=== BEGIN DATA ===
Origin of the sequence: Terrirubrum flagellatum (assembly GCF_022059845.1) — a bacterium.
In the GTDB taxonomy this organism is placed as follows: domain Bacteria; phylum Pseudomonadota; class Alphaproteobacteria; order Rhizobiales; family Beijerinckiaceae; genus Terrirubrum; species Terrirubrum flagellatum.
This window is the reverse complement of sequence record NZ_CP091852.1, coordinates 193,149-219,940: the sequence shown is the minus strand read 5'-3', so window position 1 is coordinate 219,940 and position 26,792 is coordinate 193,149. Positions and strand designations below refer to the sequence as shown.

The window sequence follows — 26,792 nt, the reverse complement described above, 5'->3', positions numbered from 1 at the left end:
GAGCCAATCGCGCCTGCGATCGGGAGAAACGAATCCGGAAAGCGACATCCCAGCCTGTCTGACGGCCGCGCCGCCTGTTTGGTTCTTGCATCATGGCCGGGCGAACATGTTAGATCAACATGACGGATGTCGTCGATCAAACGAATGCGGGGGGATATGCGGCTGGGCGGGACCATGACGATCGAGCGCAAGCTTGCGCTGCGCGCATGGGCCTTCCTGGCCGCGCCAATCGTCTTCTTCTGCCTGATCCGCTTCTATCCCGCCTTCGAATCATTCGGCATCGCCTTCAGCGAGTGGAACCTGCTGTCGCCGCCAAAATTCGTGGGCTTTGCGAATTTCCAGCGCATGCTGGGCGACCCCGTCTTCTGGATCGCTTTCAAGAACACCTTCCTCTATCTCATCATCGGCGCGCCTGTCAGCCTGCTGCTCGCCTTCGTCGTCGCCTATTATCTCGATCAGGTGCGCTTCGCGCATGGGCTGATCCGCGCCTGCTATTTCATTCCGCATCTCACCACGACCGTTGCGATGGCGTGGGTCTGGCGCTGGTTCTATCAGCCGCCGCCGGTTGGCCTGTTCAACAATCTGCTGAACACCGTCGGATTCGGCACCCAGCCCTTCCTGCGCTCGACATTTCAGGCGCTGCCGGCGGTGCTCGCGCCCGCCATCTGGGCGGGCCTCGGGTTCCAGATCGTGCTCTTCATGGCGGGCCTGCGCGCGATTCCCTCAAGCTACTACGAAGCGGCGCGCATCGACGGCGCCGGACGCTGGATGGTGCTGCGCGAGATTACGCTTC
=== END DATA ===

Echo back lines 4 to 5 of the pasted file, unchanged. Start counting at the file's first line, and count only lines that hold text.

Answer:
The window sequence follows — 26,792 nt, the reverse complement described above, 5'->3', positions numbered from 1 at the left end:
GAGCCAATCGCGCCTGCGATCGGGAGAAACGAATCCGGAAAGCGACATCCCAGCCTGTCTGACGGCCGCGCCGCCTGTTTGGTTCTTGCATCATGGCCGGGCGAACATGTTAGATCAACATGACGGATGTCGTCGATCAAACGAATGCGGGGGGATATGCGGCTGGGCGGGACCATGACGATCGAGCGCAAGCTTGCGCTGCGCGCATGGGCCTTCCTGGCCGCGCCAATCGTCTTCTTCTGCCTGATCCGCTTCTATCCCGCCTTCGAATCATTCGGCATCGCCTTCAGCGAGTGGAACCTGCTGTCGCCGCCAAAATTCGTGGGCTTTGCGAATTTCCAGCGCATGCTGGGCGACCCCGTCTTCTGGATCGCTTTCAAGAACACCTTCCTCTATCTCATCATCGGCGCGCCTGTCAGCCTGCTGCTCGCCTTCGTCGTCGCCTATTATCTCGATCAGGTGCGCTTCGCGCATGGGCTGATCCGCGCCTGCTATTTCATTCCGCATCTCACCACGACCGTTGCGATGGCGTGGGTCTGGCGCTGGTTCTATCAGCCGCCGCCGGTTGGCCTGTTCAACAATCTGCTGAACACCGTCGGATTCGGCACCCAGCCCTTCCTGCGCTCGACATTTCAGGCGCTGCCGGCGGTGCTCGCGCCCGCCATCTGGGCGGGCCTCGGGTTCCAGATCGTGCTCTTCATGGCGGGCCTGCGCGCGATTCCCTCAAGCTACTACGAAGCGGCGCGCATCGACGGCGCCGGACGCTGGATGGTGCTGCGCGAGATTACGCTTC